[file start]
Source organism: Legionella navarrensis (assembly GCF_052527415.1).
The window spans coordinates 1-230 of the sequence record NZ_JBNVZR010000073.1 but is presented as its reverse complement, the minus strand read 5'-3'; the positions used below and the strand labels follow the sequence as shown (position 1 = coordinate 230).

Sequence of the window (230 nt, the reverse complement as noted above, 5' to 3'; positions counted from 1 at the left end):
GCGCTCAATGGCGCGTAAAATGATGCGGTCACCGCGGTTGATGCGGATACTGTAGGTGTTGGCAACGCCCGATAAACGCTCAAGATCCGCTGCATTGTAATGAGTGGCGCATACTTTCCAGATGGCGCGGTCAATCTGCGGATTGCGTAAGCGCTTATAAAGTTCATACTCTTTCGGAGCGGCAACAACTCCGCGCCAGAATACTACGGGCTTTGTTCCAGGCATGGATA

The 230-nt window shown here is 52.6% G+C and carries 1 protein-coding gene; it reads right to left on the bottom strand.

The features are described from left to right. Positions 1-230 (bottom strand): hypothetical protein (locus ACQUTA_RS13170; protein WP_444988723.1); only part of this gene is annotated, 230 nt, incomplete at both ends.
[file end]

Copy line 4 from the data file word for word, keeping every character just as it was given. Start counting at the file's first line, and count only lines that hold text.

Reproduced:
GCGCTCAATGGCGCGTAAAATGATGCGGTCACCGCGGTTGATGCGGATACTGTAGGTGTTGGCAACGCCCGATAAACGCTCAAGATCCGCTGCATTGTAATGAGTGGCGCATACTTTCCAGATGGCGCGGTCAATCTGCGGATTGCGTAAGCGCTTATAAAGTTCATACTCTTTCGGAGCGGCAACAACTCCGCGCCAGAATACTACGGGCTTTGTTCCAGGCATGGATA